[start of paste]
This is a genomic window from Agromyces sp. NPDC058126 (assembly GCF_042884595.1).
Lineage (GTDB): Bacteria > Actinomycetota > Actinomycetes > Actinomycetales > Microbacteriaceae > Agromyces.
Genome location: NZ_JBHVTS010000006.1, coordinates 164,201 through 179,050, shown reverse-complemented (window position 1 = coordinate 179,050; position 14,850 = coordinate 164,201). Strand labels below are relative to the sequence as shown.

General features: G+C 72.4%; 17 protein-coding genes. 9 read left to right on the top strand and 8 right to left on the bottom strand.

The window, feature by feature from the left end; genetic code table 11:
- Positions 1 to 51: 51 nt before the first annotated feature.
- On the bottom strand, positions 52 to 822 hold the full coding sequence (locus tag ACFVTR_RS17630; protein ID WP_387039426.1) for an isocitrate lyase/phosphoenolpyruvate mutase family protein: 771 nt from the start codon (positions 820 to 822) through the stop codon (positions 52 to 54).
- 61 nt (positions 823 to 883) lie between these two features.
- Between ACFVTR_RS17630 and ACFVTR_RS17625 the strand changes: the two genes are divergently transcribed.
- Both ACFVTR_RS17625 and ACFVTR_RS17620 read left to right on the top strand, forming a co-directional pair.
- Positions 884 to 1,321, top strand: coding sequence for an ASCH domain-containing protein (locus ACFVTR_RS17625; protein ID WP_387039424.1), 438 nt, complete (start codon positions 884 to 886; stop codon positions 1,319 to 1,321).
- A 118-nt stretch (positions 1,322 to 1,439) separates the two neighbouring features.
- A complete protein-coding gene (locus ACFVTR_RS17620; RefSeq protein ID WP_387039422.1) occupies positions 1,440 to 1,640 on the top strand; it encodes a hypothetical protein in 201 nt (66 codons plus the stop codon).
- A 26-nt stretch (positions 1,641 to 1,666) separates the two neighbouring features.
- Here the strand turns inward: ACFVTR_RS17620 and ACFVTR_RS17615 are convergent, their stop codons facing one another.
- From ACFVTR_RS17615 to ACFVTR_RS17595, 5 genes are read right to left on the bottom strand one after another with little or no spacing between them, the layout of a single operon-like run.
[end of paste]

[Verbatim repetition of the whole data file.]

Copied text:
This is a genomic window from Agromyces sp. NPDC058126 (assembly GCF_042884595.1).
Lineage (GTDB): Bacteria > Actinomycetota > Actinomycetes > Actinomycetales > Microbacteriaceae > Agromyces.
Genome location: NZ_JBHVTS010000006.1, coordinates 164,201 through 179,050, shown reverse-complemented (window position 1 = coordinate 179,050; position 14,850 = coordinate 164,201). Strand labels below are relative to the sequence as shown.

General features: G+C 72.4%; 17 protein-coding genes. 9 read left to right on the top strand and 8 right to left on the bottom strand.

The window, feature by feature from the left end; genetic code table 11:
- Positions 1 to 51: 51 nt before the first annotated feature.
- On the bottom strand, positions 52 to 822 hold the full coding sequence (locus tag ACFVTR_RS17630; protein ID WP_387039426.1) for an isocitrate lyase/phosphoenolpyruvate mutase family protein: 771 nt from the start codon (positions 820 to 822) through the stop codon (positions 52 to 54).
- 61 nt (positions 823 to 883) lie between these two features.
- Between ACFVTR_RS17630 and ACFVTR_RS17625 the strand changes: the two genes are divergently transcribed.
- Both ACFVTR_RS17625 and ACFVTR_RS17620 read left to right on the top strand, forming a co-directional pair.
- Positions 884 to 1,321, top strand: coding sequence for an ASCH domain-containing protein (locus ACFVTR_RS17625; protein ID WP_387039424.1), 438 nt, complete (start codon positions 884 to 886; stop codon positions 1,319 to 1,321).
- A 118-nt stretch (positions 1,322 to 1,439) separates the two neighbouring features.
- A complete protein-coding gene (locus ACFVTR_RS17620; RefSeq protein ID WP_387039422.1) occupies positions 1,440 to 1,640 on the top strand; it encodes a hypothetical protein in 201 nt (66 codons plus the stop codon).
- A 26-nt stretch (positions 1,641 to 1,666) separates the two neighbouring features.
- Here the strand turns inward: ACFVTR_RS17620 and ACFVTR_RS17615 are convergent, their stop codons facing one another.
- From ACFVTR_RS17615 to ACFVTR_RS17595, 5 genes are read right to left on the bottom strand one after another with little or no spacing between them, the layout of a single operon-like run.